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Setup LEMP on Ubuntu

LEMP is an acronym for Linux, nginx (Engine x), MySQL, and PHP. It is needed to run web servers due to it containing various software required for other web content management software, such as WordPress and also Joomla.

LEMP is similar to LAMP, where LAMP uses Apache instead of nginx as open source web servers. Apache is usually chosen due to it’s widespread support, while nginx is chosen due to it’s effectiveness under load. There’s an article on setting up LAMP on CentOS 6 here if you prefer to use Apache instead of nginx. 

One big difference between Apache and Nginx is the actual way that they handle connections and traffic. This provides perhaps the most significant difference in the way that they respond to different traffic conditions.

 

Step 1: Update System

First, update your system by typing:

sudo apt-get update

If you get an error regarding locked directory, first find out the process ID by typing:

ps -A | grep apt-get

Then, kill the process by typing:

sudo kill -9 <processID>

Run the update once again, it should work now.

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If your update process gets stuck at [Waiting for Header], access your source list by typing:

sudo nano /etc/apt/sources.list

The copy the following lines on top of the file:

deb mirror://mirrors.ubuntu.com/mirrors.txt precise main restricted universe multiverse
deb mirror://mirrors.ubuntu.com/mirrors.txt precise-updates main restricted universe multiverse
deb mirror://mirrors.ubuntu.com/mirrors.txt precise-backports main restricted universe multiverse
deb mirror://mirrors.ubuntu.com/mirrors.txt precise-security main restricted universe multiverse

Save and exit, then retry the update.

Note: If the update doesn’t work (such as giving errors), although not recommended, you may skip this step and go to Step 2.

 

Step 2: Install nginx

Type the following to install nginx web server:

sudo apt-get install nginx

Now type the following to check if nginx is running:

service nginx status

If it’s not, type this to force it to start:

sudo service nginx start

Check the service status again, if it’s running, check it by typing your server’s IP address inside your browser’s URL. If you don’t know which IP to type, use the following command:

ip addr show eth0 | grep inet | awk '{ print $2; }' | sed 's/\/.*$//'

The command will give you the public IP of your server to access your web server’s welcome page, which should look something like this.

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Note: Consider flushing your IPtables if you think it is preventing you from viewing the welcome page, using:

sudo iptables -F

 

Step 3: Install MySQL

Install MySQL by typing:

sudo apt-get install mysql-server

You will be prompted to enter a password for accessing root account of MySQL, do it and repeat it to confirm your password. Wait for the installation to finish.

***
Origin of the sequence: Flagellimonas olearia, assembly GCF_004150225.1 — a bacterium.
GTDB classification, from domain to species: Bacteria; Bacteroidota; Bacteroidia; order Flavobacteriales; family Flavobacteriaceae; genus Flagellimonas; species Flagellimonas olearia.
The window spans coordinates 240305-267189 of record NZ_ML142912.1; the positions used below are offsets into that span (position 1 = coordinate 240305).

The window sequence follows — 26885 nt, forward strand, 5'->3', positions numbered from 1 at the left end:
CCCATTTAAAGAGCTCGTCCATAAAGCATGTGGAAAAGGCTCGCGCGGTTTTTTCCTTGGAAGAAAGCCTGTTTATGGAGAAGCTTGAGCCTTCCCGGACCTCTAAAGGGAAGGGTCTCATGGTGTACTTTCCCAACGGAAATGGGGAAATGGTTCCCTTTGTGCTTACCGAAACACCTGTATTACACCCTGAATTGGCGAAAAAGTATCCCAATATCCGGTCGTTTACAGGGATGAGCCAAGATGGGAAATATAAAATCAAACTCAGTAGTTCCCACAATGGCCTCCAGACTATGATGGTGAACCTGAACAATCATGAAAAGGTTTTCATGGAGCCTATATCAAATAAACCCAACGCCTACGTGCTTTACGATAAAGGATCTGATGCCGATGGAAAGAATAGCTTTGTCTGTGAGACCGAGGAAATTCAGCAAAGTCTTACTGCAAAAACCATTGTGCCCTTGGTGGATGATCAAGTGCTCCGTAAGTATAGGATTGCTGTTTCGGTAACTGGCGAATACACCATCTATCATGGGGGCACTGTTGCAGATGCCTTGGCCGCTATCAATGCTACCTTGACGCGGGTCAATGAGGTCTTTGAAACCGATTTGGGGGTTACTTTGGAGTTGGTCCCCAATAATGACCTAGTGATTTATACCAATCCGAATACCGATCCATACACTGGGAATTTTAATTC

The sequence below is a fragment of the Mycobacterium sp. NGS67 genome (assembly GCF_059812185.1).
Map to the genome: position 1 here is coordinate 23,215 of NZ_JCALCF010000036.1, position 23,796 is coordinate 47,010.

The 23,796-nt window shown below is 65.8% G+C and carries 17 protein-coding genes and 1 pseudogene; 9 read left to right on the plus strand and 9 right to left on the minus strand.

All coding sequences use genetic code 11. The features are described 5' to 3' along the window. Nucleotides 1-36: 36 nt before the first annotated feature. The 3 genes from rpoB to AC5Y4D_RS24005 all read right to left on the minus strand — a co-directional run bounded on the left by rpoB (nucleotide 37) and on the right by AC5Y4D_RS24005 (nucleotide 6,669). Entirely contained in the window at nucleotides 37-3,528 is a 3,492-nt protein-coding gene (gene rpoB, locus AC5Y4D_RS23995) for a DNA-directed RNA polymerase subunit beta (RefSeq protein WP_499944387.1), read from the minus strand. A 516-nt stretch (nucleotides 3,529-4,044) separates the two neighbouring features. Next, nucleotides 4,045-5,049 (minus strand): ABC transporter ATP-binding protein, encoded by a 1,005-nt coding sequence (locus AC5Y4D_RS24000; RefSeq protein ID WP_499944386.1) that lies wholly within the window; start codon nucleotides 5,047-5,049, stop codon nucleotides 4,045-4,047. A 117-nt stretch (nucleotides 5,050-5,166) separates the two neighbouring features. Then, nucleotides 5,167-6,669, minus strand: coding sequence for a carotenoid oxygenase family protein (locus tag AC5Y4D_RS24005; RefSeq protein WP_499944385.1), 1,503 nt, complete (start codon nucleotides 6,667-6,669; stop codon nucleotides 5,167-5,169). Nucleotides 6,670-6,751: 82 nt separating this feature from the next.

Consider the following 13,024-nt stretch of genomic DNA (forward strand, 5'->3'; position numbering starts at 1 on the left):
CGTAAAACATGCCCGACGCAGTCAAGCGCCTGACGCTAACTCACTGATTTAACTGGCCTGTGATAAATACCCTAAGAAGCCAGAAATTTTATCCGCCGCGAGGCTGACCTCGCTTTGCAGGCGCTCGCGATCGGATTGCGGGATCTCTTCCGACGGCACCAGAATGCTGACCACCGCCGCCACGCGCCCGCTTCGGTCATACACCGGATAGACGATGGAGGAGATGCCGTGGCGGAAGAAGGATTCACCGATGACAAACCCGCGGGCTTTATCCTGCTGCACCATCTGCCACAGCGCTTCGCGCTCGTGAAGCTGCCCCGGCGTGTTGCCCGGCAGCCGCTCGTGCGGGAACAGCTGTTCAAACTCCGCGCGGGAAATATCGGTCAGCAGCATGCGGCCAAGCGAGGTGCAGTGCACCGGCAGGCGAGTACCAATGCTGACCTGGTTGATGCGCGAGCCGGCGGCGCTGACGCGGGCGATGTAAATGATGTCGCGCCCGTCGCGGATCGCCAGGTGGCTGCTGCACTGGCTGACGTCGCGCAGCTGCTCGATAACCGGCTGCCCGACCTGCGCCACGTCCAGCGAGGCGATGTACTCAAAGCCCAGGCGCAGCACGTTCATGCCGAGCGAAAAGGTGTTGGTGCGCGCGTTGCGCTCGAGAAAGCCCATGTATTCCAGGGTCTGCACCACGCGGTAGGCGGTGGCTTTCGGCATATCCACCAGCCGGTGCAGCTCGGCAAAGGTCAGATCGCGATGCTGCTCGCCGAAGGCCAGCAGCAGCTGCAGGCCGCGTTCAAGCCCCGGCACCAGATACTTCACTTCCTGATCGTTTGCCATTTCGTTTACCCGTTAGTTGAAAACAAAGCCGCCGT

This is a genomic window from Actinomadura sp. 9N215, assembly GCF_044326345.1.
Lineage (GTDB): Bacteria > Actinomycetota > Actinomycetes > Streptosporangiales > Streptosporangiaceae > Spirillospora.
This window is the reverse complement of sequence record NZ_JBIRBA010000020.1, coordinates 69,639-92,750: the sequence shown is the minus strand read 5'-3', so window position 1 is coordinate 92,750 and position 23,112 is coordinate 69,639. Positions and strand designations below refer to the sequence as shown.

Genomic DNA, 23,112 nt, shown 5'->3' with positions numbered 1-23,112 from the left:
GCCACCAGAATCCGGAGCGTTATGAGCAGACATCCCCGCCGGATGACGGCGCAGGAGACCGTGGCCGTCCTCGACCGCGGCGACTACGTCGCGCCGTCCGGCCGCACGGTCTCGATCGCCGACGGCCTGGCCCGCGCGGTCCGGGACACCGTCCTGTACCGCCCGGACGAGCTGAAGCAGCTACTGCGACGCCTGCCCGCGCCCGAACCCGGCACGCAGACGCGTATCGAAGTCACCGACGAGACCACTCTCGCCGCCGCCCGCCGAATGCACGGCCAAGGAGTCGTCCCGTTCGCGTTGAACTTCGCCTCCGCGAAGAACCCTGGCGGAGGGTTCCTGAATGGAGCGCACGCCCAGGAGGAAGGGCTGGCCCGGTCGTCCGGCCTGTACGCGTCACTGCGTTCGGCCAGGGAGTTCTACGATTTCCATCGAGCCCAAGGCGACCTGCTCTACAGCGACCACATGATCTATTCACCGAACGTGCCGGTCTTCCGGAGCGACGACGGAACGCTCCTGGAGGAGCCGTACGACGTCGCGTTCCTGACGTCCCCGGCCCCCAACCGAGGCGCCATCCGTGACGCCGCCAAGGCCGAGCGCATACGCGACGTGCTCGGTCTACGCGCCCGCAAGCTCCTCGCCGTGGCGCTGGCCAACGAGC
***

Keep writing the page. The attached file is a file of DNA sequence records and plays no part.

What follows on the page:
MySQL is now installed, but we still need to configure it before it become functional. Type in the following:

sudo mysql_install_db
sudo mysql_secure_installtion

The first line of command tells the system to generate directory structure for storing our data. The second line allows us to modify some default settings. Type in the root password you have set just now, then skip the change password option if you are fine with your current root password and answer “Y” to the remaining questions.

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Congratulations, MySQL is successfully installed.

 

Step 4: Install PHP

Type in the following command to install the necessary PHP module. PHP is used for connecting nginx with MySQL, and “fpm” stands for “fastCGI process manager”.

sudo apt-get install php5-fpm php5-mysql

Now we need to configure the php-fpm’s php.ini file. Open it by typing:

sudo vim /etc/php5/fpm/php.ini

Search for the phrase “cgi.fix_pathinfo”. Then uncomment it and change its value from 1 to 0.lemp11

After that, restart php-fpm service.

sudo service php5-fpm restart

Then we need to create an info.php file for checking PHP status on your server. Create info.php using the following line (path may differ based on your server):

sudo vim /usr/share/nginx/html/info.php

Then add the following lines inside the file:

<?php
phpinfo();
?>

Save and exit the file.

 

Step 5: Configure Virtual Host

We now need to configure nginx’s configuration file so that it will utilize PHP for processing dynamic content. Type in the command below:

sudo vim /etc/nginx/sites-available/default

Change the contents based of the numbers beside the red boxes:

  1. Add index.php under index line.
  2. Set server_name to your server’s IP or hostname.
  3. Uncomment the section for error_page
  4. Uncomment the “location ~ \.php” section, since we are using php5-fpm, ONLY uncomment the line “fastcgi_pass unix:/var/run/php5-fpm.sock”, DO NOT uncomment “fastcgi_pass 127.0.0.1:9000;”. According to the picture below,

    lemp true
      

After that, restart nginx service to apply the changes.

sudo service nginx restart

Now, type “http://your-ip-address/info.php” (without quote marks) into browser URL to view your PHP status page.

lemp php

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